By Cantor Alexander My grandmother was a German Jewish girl living in Shettin, Germany (now in Poland). She was about seven years old when Hitler was elected Fuhrer. I wonder, but will never know, did her parents tell her what this might mean for the family, for her? My great grandparents, Irma and Johan […]
Cantor Alexander The summer is at its halfway mark, and we still have another two months until Rosh Hashanah, but we can tell this is still a necessary time of reflection. Traditionally, reflection leading up to the time of atonement does not start until one month before. During the month of Elul, we are to […]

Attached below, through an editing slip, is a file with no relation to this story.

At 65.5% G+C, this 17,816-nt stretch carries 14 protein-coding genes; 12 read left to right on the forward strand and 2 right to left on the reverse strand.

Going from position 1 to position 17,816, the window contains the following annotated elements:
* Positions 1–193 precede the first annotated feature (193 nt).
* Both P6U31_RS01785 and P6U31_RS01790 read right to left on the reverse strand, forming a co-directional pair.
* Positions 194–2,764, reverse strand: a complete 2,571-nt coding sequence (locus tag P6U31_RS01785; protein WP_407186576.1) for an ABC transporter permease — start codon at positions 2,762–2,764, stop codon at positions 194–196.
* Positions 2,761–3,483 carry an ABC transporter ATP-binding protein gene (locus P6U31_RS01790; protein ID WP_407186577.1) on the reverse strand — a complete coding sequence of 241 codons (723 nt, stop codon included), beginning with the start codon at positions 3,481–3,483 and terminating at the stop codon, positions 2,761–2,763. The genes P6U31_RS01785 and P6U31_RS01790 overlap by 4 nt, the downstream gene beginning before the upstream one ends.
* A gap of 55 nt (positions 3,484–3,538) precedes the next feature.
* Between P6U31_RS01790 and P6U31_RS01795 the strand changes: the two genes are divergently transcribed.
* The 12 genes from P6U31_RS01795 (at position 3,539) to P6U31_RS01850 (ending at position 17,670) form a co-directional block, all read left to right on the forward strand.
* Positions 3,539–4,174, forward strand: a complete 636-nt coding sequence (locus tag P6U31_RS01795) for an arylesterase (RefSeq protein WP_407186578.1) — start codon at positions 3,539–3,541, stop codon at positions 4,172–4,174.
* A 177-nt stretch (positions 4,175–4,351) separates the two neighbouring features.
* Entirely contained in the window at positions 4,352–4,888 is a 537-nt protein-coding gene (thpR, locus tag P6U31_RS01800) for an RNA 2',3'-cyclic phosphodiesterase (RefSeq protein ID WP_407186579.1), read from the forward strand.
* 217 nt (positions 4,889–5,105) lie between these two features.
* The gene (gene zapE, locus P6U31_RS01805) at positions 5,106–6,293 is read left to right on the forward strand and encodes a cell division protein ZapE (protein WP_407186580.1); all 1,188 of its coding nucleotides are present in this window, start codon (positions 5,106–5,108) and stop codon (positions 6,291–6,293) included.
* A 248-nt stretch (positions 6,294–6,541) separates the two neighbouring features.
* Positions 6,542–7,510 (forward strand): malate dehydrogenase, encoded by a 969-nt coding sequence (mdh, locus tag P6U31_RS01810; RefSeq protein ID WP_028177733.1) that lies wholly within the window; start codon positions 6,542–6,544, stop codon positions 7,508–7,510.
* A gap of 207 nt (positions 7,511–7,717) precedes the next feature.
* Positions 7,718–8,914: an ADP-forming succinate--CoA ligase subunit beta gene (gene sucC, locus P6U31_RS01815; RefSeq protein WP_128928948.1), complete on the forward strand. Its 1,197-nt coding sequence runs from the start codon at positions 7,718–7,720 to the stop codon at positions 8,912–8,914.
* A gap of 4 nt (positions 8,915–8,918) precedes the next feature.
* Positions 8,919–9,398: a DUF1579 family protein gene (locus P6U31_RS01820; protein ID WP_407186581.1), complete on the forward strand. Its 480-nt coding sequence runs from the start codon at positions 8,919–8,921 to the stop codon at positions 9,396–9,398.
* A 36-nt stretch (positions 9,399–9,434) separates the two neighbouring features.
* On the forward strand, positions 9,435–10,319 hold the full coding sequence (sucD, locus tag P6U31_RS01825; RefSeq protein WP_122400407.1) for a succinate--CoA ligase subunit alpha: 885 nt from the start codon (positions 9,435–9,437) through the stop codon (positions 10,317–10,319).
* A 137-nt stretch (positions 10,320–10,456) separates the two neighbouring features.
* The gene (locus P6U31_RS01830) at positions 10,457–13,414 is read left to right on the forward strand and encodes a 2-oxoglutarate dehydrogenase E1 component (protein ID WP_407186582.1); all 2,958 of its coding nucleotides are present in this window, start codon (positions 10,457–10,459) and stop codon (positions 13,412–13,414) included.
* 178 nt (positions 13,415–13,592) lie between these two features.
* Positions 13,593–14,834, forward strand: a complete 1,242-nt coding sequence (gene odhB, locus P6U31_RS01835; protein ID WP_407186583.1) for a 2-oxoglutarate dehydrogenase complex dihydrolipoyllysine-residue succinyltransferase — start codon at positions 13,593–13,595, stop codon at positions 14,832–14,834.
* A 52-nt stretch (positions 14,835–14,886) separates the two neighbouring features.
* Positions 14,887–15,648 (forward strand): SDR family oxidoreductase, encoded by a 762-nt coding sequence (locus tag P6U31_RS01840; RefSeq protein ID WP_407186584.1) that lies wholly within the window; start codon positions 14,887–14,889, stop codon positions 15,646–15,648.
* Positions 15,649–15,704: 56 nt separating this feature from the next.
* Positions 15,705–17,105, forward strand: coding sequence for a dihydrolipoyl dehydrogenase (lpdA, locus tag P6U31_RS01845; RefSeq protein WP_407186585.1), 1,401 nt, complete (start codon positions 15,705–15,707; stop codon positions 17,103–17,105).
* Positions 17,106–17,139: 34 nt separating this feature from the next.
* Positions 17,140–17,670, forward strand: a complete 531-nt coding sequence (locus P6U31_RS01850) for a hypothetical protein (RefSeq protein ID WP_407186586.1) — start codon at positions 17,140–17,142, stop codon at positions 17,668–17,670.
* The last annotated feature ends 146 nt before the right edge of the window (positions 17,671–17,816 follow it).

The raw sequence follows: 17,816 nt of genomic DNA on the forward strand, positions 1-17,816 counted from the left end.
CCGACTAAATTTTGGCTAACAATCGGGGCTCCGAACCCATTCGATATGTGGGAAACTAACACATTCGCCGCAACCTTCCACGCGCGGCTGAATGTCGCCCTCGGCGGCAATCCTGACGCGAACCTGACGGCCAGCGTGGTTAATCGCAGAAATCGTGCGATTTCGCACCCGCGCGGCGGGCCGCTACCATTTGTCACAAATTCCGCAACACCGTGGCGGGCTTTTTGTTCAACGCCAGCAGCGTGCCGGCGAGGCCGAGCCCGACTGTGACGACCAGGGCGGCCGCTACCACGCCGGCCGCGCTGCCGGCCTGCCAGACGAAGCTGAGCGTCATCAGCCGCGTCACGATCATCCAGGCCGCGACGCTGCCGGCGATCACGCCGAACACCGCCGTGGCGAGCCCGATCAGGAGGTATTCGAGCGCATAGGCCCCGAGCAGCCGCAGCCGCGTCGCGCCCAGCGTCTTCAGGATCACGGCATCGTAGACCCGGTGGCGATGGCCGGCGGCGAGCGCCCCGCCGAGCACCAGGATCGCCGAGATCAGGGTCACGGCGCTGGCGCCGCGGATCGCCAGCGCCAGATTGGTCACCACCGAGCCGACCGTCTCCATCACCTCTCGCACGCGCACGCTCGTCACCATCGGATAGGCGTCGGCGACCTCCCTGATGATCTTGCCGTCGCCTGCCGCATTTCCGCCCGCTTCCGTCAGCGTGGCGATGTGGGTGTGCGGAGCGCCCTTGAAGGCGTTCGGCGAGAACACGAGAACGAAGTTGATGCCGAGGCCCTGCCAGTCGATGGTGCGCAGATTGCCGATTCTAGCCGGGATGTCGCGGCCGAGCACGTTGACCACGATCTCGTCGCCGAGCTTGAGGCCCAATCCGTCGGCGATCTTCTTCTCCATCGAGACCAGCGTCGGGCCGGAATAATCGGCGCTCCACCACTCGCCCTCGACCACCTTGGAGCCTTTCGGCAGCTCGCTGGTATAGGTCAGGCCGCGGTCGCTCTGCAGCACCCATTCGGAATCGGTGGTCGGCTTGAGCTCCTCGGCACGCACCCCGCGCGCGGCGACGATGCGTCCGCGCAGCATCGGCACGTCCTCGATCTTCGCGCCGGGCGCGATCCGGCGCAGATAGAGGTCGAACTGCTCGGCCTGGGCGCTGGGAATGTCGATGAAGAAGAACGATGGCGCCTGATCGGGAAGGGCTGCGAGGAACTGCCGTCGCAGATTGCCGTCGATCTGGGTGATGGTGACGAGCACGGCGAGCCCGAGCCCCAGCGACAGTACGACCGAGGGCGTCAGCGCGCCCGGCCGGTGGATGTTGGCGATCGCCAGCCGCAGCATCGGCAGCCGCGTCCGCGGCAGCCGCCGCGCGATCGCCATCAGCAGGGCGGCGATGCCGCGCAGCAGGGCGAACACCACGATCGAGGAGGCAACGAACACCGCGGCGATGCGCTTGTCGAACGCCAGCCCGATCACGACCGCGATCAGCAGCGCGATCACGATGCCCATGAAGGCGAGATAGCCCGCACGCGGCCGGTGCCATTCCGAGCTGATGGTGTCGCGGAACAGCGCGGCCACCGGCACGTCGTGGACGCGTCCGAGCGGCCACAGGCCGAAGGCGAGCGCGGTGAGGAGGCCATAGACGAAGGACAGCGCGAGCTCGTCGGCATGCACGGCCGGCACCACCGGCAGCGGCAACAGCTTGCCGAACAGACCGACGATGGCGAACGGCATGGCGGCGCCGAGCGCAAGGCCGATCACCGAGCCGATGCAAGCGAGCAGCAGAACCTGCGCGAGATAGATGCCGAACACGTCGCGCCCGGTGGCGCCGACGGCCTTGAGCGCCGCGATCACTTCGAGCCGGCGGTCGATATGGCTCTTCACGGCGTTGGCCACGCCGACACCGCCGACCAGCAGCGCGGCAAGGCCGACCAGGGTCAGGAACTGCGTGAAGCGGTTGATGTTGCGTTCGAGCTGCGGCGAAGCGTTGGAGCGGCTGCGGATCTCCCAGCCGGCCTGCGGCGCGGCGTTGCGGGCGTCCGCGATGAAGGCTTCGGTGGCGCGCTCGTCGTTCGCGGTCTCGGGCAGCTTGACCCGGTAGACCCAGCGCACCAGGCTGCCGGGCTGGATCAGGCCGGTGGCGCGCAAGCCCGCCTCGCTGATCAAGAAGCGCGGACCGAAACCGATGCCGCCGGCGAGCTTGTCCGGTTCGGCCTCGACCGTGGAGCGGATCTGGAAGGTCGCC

This year, we celebrate a Jewish Leap year. You may be aware that seven out of every nineteen years we add an additional lunar month to the calendar. The Jewish holidays are based around agriculture. If we did not have these leap years, a holiday which celebrates the spring harvest would soon take place in the middle of winter. We would be unable to find a lulav and etrog for Sukkot, for the holiday would find itself in the summer. But by adding a leap month, we keep the holidays centered around the proper agricultural time of year. This year however, our leap month is pushing our Jewish calendar significantly off our American schedules.
As you may be aware, this year we will be using a new Machzor, or High Holiday prayer book. To better learn about this new Machzor, Rabbi and I went to a seminar for rabbis and cantors in May, and yes, we have been thinking about and planning Rosh Hashanah and Yom Kippur since the first week of May.